Grandmother Jia 賈母

New Year's Print: Eating Crabs at Ouxiang shu
In this Yangliuqing 杨柳青 New Year’s print, the extended Jia household is shown, as if they are posing for a photograph. Grandmother Jia is in the middle of the print, as if to underscore her central role in the family. Baoyu 寶玉 is the only male in the image; he is in the second-to-right bay, wearing a blue gown and his signature headdress, with a red gem atop it.
Closeup of grandmother Jia from Yangliuqing print of eating crabs
Closeup of Grandmother Jia 賈母, from the above print.

Grandmother Jia (Jia mu 賈母, literally “Mother Jia”) is the moral and emotional center of the family. She is the matriarch in a family which is more or less without a patriarch. She dotes on her grandchildren, particularly on Baoyu 寶玉. In any number of scenes in the novel, she and her grandchildren enjoy themselves together, leaving out the middle generation (of both men and women) entirely.

She is quite partial to Daiyu 黛玉, as Daiyu黛玉 strongly reminds her of her dead daughter. But toward the end of the novel, as Daiyu 黛玉 is wasting away, Grandmother Jia 賈母 begins to be concerned that her illness is in fact not a “respectable” one. The strong moralistic strain to Grandmother Jia’s 賈母concerns about the nature of Daiyu’s 黛玉 illness does not appear until chapter 97. One might argue that a moralistic Grandmother Jia 賈母 was not a part of Cao Xueqin’s 曹雪芹 vision for the novel.

In the image below, we can see Baoyu reporting to his grandmother on the progress of his nephew, Jia Lan. At the time this episode occurs, Grandmother Jia is almost eighty-one years old. The figure listening in just outside the room Li Wan, Jia Lan’s mother. Several things are of note in this illustration. Baoyu is kneeling in front of his grandmother, as a sign of respect. He is wearing his characteristic headdress, with a red pompom-like attachment. In this illustration, we can see clearly that he is not wearing his hair in a queue, which would have been the required hairstyle for an adult man in the Qing dynasty.  Note that behind her is an elaborate plant stand, with several plants on it. Beside the plant stand is a shelf, with a dreamstone and several objects which we can assume are antiques.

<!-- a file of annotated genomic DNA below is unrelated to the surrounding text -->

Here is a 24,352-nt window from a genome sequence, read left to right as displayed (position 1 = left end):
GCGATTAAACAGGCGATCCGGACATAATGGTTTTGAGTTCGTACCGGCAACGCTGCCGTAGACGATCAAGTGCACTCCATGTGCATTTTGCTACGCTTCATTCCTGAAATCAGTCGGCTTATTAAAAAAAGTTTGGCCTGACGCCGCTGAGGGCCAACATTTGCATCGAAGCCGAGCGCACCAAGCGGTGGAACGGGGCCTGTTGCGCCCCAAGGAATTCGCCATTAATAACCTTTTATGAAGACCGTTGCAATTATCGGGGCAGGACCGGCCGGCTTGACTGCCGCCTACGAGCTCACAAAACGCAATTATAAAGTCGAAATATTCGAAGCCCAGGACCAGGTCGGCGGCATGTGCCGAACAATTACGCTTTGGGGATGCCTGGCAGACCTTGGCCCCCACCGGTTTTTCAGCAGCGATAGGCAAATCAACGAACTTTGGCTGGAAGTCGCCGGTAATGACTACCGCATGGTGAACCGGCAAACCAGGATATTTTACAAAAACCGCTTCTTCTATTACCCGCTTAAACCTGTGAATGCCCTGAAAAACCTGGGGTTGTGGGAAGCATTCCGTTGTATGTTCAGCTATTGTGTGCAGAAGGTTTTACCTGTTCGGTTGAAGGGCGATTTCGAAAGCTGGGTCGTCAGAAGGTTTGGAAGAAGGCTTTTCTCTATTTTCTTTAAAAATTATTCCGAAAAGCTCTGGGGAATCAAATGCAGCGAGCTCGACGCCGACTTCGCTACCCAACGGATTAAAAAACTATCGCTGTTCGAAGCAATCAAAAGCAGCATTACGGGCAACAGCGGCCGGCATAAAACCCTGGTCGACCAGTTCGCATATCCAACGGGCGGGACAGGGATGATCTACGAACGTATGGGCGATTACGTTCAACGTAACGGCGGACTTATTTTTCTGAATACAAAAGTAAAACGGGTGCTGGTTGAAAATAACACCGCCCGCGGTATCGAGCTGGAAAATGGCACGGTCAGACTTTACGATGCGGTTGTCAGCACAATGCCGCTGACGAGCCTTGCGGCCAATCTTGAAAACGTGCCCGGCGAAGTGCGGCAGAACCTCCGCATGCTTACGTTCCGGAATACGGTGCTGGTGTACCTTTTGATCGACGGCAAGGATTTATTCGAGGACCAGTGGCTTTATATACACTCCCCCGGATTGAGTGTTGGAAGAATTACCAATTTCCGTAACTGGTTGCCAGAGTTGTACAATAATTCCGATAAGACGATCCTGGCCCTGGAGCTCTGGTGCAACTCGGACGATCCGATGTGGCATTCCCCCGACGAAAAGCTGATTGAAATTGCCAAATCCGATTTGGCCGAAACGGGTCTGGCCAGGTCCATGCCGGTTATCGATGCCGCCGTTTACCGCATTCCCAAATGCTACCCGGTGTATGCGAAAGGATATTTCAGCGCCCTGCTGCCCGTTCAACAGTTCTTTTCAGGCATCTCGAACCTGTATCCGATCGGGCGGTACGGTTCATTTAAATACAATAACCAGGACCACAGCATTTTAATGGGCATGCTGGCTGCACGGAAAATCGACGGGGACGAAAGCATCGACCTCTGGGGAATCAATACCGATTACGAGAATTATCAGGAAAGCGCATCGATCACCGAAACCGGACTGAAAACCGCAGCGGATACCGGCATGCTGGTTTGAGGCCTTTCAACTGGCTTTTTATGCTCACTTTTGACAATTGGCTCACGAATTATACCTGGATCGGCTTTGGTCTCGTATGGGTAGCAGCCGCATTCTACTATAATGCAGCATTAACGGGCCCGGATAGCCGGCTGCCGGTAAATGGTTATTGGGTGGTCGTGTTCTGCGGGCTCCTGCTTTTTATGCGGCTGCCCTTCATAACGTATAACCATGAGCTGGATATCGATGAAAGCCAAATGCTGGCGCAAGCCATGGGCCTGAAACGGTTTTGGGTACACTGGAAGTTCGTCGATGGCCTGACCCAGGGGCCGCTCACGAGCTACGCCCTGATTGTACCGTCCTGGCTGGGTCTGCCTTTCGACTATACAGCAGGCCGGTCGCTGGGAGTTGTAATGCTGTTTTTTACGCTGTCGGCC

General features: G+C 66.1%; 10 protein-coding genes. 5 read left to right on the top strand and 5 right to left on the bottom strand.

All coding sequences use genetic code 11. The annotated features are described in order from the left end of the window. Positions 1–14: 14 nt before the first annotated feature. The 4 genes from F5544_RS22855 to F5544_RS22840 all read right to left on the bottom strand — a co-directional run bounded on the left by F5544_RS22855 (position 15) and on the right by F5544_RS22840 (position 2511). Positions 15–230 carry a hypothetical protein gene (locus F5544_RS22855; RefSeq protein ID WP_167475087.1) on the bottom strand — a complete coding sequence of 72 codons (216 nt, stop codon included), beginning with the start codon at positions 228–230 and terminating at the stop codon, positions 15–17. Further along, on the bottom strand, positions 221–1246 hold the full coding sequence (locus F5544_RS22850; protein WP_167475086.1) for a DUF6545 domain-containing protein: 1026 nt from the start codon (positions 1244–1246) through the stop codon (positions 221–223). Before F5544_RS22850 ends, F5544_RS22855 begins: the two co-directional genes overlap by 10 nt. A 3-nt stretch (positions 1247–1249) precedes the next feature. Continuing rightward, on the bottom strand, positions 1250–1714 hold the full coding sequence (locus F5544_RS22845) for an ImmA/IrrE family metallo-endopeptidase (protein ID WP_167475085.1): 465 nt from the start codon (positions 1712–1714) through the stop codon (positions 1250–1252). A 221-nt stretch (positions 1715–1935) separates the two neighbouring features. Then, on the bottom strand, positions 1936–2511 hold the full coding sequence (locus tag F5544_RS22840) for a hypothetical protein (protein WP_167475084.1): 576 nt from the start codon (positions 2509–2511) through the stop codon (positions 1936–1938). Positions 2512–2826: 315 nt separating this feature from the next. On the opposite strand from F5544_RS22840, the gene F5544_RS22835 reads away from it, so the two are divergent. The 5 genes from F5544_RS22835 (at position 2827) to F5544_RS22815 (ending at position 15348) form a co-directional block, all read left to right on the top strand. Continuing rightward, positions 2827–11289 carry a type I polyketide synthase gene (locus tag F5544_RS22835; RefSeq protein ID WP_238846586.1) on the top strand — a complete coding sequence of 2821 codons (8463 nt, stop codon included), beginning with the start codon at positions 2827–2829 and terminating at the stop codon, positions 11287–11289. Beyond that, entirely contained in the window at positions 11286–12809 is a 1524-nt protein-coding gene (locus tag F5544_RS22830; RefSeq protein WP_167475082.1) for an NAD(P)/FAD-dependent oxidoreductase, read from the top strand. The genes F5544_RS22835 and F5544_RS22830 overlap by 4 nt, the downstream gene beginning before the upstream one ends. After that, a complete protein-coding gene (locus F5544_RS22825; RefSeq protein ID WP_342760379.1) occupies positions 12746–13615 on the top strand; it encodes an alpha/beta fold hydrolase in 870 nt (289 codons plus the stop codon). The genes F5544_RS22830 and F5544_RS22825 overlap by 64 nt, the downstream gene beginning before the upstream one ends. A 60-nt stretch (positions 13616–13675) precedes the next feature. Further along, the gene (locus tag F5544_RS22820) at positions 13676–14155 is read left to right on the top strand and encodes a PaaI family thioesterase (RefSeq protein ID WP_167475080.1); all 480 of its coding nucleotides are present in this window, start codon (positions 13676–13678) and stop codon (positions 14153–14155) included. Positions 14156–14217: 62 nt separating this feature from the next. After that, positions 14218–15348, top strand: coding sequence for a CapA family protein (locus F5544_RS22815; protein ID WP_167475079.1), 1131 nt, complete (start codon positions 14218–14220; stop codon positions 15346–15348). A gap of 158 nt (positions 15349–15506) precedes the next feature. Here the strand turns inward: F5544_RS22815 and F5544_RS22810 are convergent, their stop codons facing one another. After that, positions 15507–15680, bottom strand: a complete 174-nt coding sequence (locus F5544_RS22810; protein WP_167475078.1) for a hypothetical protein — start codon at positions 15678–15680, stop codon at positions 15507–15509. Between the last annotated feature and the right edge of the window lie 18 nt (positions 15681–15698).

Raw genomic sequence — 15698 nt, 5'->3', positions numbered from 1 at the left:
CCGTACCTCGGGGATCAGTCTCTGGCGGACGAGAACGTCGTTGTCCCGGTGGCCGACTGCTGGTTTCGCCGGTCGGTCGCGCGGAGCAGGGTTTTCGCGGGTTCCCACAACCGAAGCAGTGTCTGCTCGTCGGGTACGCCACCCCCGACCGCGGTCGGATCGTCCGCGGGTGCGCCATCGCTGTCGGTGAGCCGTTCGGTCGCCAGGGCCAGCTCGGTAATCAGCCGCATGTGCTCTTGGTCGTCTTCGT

Note that the cloth door covering is tied open.

Baoyu, to Please his Grandmother, Praises a Fatherless Boy
In this Yangliuqing New Year’s print, Baoyu is praising his nephew, Jia Lan, to Granny Jia, an episode which occurs in chapter 88 of the novel.

Grandmother Jia is the undisputed matriarch of the family.  No one dares cross her.  Her son, the lecherous Jia She, has had his eye on Grandmother Jia’s maid Faithful for some time, but as long as his mother was alive, he knew that Faithful was off limits. (Faithful is aware that it has been Grandmother Jia who has protected her; when she dies, Faithful commits suicide.)

Grandmother Jia had brought with her a considerable dowry when she married. That wealth was considered separate from the family wealth.  In the grim final days of the novel, when the house is raided by police, her private chests are regarded as prime targets.

 

License

Icon for the Creative Commons Attribution-NonCommercial 4.0 International License

Dream of the Red Chamber by Ann Waltner is licensed under a Creative Commons Attribution-NonCommercial 4.0 International License, except where otherwise noted.

Share This Book